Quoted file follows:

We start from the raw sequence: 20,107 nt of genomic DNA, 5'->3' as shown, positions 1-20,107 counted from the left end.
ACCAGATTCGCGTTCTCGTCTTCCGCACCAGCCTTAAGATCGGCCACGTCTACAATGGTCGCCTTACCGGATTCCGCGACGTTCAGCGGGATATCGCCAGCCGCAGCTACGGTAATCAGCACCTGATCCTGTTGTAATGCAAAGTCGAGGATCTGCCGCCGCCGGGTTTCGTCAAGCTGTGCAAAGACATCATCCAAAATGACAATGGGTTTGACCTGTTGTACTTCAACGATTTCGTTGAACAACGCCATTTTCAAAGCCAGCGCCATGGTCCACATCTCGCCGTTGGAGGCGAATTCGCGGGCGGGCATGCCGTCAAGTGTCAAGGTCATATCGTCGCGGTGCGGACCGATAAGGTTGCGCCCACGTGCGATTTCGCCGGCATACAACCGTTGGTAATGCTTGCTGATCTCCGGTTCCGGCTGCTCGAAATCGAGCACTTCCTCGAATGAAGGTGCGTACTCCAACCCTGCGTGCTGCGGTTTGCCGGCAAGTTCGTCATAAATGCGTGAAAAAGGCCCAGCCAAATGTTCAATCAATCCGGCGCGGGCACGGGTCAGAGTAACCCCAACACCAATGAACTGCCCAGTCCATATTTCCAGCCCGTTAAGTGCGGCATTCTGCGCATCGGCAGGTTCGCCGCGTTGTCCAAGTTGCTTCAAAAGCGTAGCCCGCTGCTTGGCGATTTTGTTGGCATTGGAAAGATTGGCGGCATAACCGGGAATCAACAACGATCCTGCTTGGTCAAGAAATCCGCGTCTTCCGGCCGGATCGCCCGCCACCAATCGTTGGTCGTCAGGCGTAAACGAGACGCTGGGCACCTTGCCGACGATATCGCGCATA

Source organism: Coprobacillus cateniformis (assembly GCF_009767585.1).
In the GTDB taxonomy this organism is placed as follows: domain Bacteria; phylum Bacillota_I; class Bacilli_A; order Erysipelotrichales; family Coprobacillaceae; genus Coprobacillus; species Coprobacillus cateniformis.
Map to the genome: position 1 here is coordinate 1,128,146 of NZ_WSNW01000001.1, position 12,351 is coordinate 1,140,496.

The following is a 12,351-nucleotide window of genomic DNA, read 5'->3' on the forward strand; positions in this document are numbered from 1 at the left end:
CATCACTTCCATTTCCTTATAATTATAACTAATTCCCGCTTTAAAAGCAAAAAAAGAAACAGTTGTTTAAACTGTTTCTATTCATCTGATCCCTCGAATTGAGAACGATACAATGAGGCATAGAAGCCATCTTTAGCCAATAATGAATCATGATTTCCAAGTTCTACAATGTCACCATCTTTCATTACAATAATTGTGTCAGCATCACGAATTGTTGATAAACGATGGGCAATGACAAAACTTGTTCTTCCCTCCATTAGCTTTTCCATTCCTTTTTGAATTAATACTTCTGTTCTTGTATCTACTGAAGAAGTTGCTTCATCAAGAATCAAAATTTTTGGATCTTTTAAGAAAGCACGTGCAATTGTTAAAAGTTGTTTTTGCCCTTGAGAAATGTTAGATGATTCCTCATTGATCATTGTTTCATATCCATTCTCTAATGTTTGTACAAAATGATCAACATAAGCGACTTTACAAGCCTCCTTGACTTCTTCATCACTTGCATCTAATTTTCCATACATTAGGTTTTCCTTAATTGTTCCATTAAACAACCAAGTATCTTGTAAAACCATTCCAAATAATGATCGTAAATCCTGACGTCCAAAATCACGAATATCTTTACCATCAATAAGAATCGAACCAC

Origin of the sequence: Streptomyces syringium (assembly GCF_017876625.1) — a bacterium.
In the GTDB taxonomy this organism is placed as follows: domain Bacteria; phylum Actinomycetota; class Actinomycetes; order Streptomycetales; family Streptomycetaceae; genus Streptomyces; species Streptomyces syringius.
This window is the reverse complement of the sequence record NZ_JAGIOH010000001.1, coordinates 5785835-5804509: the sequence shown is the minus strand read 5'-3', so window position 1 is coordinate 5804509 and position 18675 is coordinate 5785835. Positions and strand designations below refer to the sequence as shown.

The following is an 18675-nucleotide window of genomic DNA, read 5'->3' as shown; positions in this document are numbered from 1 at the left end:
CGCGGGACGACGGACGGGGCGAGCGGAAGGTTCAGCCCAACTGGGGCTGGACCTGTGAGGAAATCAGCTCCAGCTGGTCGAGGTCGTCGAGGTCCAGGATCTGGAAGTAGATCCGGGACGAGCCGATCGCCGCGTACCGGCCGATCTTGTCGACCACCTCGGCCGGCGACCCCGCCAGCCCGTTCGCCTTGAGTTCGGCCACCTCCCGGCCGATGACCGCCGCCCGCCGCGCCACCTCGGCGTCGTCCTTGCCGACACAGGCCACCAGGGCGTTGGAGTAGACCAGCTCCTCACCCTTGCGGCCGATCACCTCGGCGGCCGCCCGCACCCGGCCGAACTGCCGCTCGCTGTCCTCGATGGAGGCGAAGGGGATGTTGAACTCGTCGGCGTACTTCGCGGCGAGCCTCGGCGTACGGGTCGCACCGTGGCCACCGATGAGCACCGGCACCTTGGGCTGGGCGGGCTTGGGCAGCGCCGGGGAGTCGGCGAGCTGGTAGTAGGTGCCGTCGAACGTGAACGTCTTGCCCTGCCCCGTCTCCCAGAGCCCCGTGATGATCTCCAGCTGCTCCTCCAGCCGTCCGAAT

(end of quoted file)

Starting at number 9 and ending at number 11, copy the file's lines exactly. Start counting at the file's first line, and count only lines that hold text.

In the GTDB taxonomy this organism is placed as follows: domain Bacteria; phylum Actinomycetota; class Actinomycetes; order Streptomycetales; family Streptomycetaceae; genus Streptomyces; species Streptomyces syringius.
This window is the reverse complement of the sequence record NZ_JAGIOH010000001.1, coordinates 5785835-5804509: the sequence shown is the minus strand read 5'-3', so window position 1 is coordinate 5804509 and position 18675 is coordinate 5785835. Positions and strand designations below refer to the sequence as shown.

The following is an 18675-nucleotide window of genomic DNA, read 5'->3' as shown; positions in this document are numbered from 1 at the left end: